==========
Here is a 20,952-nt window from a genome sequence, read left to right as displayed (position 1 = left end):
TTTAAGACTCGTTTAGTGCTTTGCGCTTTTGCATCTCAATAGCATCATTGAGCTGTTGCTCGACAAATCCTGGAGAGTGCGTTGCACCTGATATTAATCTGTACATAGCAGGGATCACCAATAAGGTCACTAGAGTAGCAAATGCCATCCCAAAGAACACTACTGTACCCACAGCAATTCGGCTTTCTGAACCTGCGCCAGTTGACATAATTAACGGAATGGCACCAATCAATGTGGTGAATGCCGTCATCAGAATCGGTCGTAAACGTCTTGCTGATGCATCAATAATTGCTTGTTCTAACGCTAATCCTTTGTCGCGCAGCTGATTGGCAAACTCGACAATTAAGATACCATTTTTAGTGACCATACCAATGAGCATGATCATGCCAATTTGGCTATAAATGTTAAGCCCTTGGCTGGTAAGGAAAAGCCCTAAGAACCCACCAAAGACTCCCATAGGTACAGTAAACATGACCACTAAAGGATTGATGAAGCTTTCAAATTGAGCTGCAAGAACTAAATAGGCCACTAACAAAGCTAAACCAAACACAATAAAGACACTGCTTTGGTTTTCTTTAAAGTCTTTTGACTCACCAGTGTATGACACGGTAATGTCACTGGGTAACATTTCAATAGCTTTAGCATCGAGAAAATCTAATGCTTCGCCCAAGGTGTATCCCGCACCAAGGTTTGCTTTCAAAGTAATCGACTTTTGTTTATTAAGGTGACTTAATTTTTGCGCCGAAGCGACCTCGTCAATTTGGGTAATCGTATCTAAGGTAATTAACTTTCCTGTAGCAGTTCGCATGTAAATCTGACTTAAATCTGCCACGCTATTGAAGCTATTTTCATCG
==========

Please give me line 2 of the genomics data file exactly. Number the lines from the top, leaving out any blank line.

TTTAAGACTCGTTTAGTGCTTTGCGCTTTTGCATCTCAATAGCATCATTGAGCTGTTGCTCGACAAATCCTGGAGAGTGCGTTGCACCTGATATTAATCTGTACATAGCAGGGATCACCAATAAGGTCACTAGAGTAGCAAATGCCATCCCAAAGAACACTACTGTACCCACAGCAATTCGGCTTTCTGAACCTGCGCCAGTTGACATAATTAACGGAATGGCACCAATCAATGTGGTGAATGCCGTCATCAGAATCGGTCGTAAACGTCTTGCTGATGCATCAATAATTGCTTGTTCTAACGCTAATCCTTTGTCGCGCAGCTGATTGGCAAACTCGACAATTAAGATACCATTTTTAGTGACCATACCAATGAGCATGATCATGCCAATTTGGCTATAAATGTTAAGCCCTTGGCTGGTAAGGAAAAGCCCTAAGAACCCACCAAAGACTCCCATAGGTACAGTAAACATGACCACTAAAGGATTGATGAAGCTTTCAAATTGAGCTGCAAGAACTAAATAGGCCACTAACAAAGCTAAACCAAACACAATAAAGACACTGCTTTGGTTTTCTTTAAAGTCTTTTGACTCACCAGTGTATGACACGGTAATGTCACTGGGTAACATTTCAATAGCTTTAGCATCGAGAAAATCTAATGCTTCGCCCAAGGTGTATCCCGCACCAAGGTTTGCTTTCAAAGTAATCGACTTTTGTTTATTAAGGTGACTTAATTTTTGCGCCGAAGCGACCTCGTCAATTTGGGTAATCGTATCTAAGGTAATTAACTTTCCTGTAGCAGTTCGCATGTAAATCTGACTTAAATCTGCCACGCTATTGAAGCTATTTTCATCG